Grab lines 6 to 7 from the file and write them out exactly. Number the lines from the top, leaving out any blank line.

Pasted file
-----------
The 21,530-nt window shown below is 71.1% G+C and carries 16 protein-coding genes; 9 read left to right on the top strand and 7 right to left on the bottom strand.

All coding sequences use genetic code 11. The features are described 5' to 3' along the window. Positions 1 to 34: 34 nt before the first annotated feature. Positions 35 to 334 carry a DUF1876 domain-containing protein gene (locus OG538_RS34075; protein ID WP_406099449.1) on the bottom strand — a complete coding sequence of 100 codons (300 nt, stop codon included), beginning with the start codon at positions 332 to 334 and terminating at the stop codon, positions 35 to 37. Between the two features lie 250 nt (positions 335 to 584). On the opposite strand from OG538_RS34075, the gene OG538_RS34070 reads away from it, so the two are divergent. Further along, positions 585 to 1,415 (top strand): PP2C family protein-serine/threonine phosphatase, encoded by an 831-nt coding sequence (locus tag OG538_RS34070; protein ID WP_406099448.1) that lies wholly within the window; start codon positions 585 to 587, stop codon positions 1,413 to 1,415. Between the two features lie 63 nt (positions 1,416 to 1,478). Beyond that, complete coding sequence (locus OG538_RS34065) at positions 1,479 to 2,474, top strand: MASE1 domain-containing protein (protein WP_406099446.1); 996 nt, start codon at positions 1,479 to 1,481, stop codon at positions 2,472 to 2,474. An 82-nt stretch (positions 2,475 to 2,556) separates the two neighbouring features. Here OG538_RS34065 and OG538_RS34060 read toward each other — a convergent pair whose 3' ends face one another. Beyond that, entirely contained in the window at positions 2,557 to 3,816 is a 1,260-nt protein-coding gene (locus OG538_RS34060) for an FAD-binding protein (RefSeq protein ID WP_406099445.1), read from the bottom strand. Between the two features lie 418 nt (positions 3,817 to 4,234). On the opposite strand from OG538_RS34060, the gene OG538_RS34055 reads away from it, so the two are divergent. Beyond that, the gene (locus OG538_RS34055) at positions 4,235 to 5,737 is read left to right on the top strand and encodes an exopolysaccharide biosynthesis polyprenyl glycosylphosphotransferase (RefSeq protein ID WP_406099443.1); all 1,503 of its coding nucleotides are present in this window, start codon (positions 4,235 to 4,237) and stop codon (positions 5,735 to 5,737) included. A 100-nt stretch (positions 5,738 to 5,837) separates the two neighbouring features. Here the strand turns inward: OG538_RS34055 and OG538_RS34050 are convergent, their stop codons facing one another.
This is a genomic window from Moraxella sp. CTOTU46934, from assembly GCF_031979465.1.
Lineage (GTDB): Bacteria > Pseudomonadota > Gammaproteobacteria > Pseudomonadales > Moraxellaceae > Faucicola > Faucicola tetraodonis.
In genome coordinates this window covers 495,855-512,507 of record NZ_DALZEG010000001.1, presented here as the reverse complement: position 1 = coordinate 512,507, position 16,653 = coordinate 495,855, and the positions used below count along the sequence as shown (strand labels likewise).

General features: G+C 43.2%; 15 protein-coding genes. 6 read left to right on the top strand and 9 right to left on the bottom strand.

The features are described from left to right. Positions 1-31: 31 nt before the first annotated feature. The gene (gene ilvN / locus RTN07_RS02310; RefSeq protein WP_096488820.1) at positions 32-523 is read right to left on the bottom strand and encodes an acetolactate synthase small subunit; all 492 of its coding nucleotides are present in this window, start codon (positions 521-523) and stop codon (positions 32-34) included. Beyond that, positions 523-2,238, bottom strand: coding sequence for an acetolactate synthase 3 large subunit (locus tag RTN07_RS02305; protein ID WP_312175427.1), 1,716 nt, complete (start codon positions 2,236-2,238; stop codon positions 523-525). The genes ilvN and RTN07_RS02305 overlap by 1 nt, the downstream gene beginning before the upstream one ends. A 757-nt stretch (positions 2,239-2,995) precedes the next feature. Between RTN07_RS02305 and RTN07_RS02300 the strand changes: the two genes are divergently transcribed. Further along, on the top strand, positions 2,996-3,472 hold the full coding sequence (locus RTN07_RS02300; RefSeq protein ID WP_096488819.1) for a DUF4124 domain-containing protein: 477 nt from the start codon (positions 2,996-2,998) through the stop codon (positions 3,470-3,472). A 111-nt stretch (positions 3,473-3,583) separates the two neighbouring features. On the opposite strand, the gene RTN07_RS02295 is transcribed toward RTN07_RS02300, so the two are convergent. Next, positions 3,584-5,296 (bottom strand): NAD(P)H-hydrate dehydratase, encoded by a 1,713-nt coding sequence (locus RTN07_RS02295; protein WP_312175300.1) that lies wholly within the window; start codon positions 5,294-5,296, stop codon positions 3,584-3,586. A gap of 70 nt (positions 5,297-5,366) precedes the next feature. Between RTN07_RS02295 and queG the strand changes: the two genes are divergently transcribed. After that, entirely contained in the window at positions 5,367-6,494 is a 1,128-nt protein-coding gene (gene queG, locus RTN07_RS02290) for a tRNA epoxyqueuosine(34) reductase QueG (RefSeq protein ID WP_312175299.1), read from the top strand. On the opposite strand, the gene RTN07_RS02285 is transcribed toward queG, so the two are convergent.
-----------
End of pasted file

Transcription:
General features: G+C 43.2%; 15 protein-coding genes. 6 read left to right on the top strand and 9 right to left on the bottom strand.

The features are described from left to right. Positions 1-31: 31 nt before the first annotated feature. The gene (gene ilvN / locus RTN07_RS02310; RefSeq protein WP_096488820.1) at positions 32-523 is read right to left on the bottom strand and encodes an acetolactate synthase small subunit; all 492 of its coding nucleotides are present in this window, start codon (positions 521-523) and stop codon (positions 32-34) included. Beyond that, positions 523-2,238, bottom strand: coding sequence for an acetolactate synthase 3 large subunit (locus tag RTN07_RS02305; protein ID WP_312175427.1), 1,716 nt, complete (start codon positions 2,236-2,238; stop codon positions 523-525). The genes ilvN and RTN07_RS02305 overlap by 1 nt, the downstream gene beginning before the upstream one ends. A 757-nt stretch (positions 2,239-2,995) precedes the next feature. Between RTN07_RS02305 and RTN07_RS02300 the strand changes: the two genes are divergently transcribed. Further along, on the top strand, positions 2,996-3,472 hold the full coding sequence (locus RTN07_RS02300; RefSeq protein ID WP_096488819.1) for a DUF4124 domain-containing protein: 477 nt from the start codon (positions 2,996-2,998) through the stop codon (positions 3,470-3,472). A 111-nt stretch (positions 3,473-3,583) separates the two neighbouring features. On the opposite strand, the gene RTN07_RS02295 is transcribed toward RTN07_RS02300, so the two are convergent. Next, positions 3,584-5,296 (bottom strand): NAD(P)H-hydrate dehydratase, encoded by a 1,713-nt coding sequence (locus RTN07_RS02295; protein WP_312175300.1) that lies wholly within the window; start codon positions 5,294-5,296, stop codon positions 3,584-3,586. A gap of 70 nt (positions 5,297-5,366) precedes the next feature. Between RTN07_RS02295 and queG the strand changes: the two genes are divergently transcribed. After that, entirely contained in the window at positions 5,367-6,494 is a 1,128-nt protein-coding gene (gene queG, locus RTN07_RS02290) for a tRNA epoxyqueuosine(34) reductase QueG (RefSeq protein ID WP_312175299.1), read from the top strand. On the opposite strand, the gene RTN07_RS02285 is transcribed toward queG, so the two are convergent.